Smuggling & Smugglers in Sussex - online book

An Account of a notorious Smuggling gang in the early 18th Century

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him the most uneasiness was, the great scandal and vexation he had brought on his wife and family.
He was conveyed under a strong guard of soldiers from Horsham to Rake, near the place where Galley was buried, on the 20th day of March, 1749, and there executed, and afterwards hung in chains, as an example.
At the place of execution he behaved very penitent, and as became one in his unhappy circumstances, frequently saying that Jackson was the original person who was the cause of his ruin, and that he should not have gone to the widow Payne's that unfortunate day that Mr. Galley and Mr. Chater were there, had he not been sent for. He declared that at the time he gave Galley the push off the horse, when Galley fell down and died, he had no thought that that fall would kill him just then ; that he begged pardon of God and man, not only for that wicked action of his life, but for all others; and then was turned off, crying to the Lord Jesus Christ to receive his soul.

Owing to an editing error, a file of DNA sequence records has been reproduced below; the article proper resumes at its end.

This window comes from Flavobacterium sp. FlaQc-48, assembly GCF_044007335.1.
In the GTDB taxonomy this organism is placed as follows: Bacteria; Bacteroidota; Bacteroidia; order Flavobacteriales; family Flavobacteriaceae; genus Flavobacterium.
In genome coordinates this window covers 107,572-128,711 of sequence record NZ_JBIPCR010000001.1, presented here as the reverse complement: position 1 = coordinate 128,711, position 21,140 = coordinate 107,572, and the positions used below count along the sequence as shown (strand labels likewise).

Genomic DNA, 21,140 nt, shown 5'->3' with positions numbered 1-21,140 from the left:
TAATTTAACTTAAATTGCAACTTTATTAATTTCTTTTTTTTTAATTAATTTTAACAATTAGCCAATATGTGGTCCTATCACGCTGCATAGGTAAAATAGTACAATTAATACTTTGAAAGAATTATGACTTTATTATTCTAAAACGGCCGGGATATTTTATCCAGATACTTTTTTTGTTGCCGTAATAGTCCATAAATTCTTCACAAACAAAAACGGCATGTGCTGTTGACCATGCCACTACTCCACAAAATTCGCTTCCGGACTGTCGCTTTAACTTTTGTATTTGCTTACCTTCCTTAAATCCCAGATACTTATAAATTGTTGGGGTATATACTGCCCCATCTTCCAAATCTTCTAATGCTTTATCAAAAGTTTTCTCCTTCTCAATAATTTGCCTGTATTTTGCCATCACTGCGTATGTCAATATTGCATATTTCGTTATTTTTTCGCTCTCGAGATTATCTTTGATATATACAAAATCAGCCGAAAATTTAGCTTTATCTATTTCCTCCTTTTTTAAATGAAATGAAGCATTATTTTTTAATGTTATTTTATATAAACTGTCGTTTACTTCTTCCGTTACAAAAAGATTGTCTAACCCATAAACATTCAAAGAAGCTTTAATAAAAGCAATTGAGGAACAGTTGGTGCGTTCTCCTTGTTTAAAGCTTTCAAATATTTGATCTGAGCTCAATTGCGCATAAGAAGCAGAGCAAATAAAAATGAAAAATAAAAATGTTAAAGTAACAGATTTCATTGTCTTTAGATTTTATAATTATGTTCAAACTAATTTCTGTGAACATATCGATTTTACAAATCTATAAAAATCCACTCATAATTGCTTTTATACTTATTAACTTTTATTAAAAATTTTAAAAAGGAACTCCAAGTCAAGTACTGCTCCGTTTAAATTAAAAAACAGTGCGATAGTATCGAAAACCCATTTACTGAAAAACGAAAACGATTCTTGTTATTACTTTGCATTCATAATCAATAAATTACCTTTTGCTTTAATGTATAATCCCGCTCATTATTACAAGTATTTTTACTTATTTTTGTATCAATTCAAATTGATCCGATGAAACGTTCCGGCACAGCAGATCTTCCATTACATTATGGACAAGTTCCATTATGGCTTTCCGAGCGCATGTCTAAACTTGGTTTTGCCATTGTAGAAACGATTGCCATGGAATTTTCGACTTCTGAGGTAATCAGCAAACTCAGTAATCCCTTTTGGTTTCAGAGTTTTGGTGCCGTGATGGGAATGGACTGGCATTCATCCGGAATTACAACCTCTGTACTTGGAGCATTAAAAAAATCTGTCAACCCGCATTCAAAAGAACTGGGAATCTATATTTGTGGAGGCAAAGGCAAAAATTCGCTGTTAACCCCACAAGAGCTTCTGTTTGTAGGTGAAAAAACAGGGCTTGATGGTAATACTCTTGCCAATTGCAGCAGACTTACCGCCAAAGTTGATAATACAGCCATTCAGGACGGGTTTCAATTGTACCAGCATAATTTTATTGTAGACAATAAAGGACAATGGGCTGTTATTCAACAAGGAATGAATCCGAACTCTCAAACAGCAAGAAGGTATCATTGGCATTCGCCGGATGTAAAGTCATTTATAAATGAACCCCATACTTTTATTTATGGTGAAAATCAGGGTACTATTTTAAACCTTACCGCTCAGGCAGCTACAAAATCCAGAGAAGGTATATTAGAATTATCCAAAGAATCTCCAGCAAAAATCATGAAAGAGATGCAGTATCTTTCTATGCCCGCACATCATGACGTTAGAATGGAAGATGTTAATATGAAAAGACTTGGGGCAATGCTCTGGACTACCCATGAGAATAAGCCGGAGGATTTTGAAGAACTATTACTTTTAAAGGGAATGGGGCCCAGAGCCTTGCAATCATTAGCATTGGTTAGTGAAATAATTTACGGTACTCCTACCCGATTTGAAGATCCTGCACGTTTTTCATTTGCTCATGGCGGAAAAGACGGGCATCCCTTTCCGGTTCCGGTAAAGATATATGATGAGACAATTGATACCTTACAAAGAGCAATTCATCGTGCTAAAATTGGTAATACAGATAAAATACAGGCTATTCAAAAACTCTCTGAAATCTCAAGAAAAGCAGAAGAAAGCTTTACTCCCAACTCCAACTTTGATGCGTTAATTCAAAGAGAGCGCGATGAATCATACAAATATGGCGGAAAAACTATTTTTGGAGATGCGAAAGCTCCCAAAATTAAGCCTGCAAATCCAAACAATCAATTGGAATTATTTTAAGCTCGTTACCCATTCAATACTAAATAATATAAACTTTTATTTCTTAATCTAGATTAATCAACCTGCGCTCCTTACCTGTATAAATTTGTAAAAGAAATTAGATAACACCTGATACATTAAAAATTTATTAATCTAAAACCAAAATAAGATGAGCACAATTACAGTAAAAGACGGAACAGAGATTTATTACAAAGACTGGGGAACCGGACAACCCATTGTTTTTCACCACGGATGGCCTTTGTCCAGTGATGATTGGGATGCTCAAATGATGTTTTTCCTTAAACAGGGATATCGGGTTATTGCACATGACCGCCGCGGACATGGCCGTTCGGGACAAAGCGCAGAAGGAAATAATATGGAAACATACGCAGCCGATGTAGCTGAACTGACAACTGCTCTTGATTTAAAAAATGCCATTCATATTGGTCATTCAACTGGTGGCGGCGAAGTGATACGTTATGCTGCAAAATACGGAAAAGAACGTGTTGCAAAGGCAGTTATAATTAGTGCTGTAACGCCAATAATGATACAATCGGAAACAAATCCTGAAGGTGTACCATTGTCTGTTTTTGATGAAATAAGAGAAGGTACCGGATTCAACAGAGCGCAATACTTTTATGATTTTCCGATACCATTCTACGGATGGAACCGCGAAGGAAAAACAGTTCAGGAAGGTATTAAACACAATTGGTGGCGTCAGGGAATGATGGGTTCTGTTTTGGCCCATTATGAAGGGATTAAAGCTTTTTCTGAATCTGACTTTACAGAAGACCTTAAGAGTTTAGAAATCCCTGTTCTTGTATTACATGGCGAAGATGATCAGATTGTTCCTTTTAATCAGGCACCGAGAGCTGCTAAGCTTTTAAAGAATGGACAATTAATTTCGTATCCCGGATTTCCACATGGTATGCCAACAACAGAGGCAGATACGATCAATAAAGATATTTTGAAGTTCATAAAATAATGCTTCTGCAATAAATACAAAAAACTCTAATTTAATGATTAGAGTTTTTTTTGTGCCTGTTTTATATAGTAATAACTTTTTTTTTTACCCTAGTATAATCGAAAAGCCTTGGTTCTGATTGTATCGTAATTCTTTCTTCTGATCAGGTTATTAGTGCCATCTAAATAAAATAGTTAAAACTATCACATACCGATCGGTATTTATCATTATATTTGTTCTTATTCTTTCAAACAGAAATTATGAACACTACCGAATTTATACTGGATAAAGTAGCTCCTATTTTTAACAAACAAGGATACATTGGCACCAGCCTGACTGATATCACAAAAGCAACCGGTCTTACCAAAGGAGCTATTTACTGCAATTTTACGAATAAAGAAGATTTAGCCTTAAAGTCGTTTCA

We shall now proceed to the trials of John Mills, alias Smoker, John Reynolds, the master of the Dog and Partridge on Slindon Common, where Richard Hawkins was inhumanly murdered; and then give an account of John Mills's wicked life, and behaviour at his trial, and under sentence of death ; and also of his confession, and last dying words at the place of execution.
John Mills, alias Smoker, together with Jeremiah Curtis, alias Butler, alias Pollard, and Richard Rowland, alias Robb (both not yet taken), was indicted for the murder of Richard Hawkins, in the parish of Slindon, in the county of Sussex, on the 28th day of January, 1748-9, in the 21st year of his Majesty's reign, by violently assaulting, sticking, beating, whipping and
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